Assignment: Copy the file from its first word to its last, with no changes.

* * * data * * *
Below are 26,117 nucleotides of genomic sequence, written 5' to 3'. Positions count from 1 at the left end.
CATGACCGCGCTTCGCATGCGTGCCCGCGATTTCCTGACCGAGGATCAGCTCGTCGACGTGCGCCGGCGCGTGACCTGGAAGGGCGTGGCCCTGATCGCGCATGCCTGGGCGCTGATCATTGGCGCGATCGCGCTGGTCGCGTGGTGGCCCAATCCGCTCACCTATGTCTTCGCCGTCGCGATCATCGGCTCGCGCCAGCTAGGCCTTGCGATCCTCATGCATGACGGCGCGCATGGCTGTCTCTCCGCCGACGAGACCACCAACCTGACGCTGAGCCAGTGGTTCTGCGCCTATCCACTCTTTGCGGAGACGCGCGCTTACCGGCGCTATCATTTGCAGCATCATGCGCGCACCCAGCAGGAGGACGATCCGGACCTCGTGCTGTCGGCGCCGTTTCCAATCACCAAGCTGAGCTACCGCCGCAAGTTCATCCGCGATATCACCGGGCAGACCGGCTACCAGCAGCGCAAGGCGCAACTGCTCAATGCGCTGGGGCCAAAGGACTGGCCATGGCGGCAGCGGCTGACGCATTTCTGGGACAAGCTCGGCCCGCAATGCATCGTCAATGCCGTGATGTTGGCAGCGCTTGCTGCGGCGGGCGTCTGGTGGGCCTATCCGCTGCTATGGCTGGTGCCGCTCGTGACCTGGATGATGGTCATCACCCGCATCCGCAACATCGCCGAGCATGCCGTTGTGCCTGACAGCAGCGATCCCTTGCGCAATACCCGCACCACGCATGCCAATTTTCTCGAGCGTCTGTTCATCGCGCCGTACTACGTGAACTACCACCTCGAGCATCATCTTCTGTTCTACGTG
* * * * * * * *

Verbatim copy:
Below are 26,117 nucleotides of genomic sequence, written 5' to 3'. Positions count from 1 at the left end.
CATGACCGCGCTTCGCATGCGTGCCCGCGATTTCCTGACCGAGGATCAGCTCGTCGACGTGCGCCGGCGCGTGACCTGGAAGGGCGTGGCCCTGATCGCGCATGCCTGGGCGCTGATCATTGGCGCGATCGCGCTGGTCGCGTGGTGGCCCAATCCGCTCACCTATGTCTTCGCCGTCGCGATCATCGGCTCGCGCCAGCTAGGCCTTGCGATCCTCATGCATGACGGCGCGCATGGCTGTCTCTCCGCCGACGAGACCACCAACCTGACGCTGAGCCAGTGGTTCTGCGCCTATCCACTCTTTGCGGAGACGCGCGCTTACCGGCGCTATCATTTGCAGCATCATGCGCGCACCCAGCAGGAGGACGATCCGGACCTCGTGCTGTCGGCGCCGTTTCCAATCACCAAGCTGAGCTACCGCCGCAAGTTCATCCGCGATATCACCGGGCAGACCGGCTACCAGCAGCGCAAGGCGCAACTGCTCAATGCGCTGGGGCCAAAGGACTGGCCATGGCGGCAGCGGCTGACGCATTTCTGGGACAAGCTCGGCCCGCAATGCATCGTCAATGCCGTGATGTTGGCAGCGCTTGCTGCGGCGGGCGTCTGGTGGGCCTATCCGCTGCTATGGCTGGTGCCGCTCGTGACCTGGATGATGGTCATCACCCGCATCCGCAACATCGCCGAGCATGCCGTTGTGCCTGACAGCAGCGATCCCTTGCGCAATACCCGCACCACGCATGCCAATTTTCTCGAGCGTCTGTTCATCGCGCCGTACTACGTGAACTACCACCTCGAGCATCATCTTCTGTTCTACGTG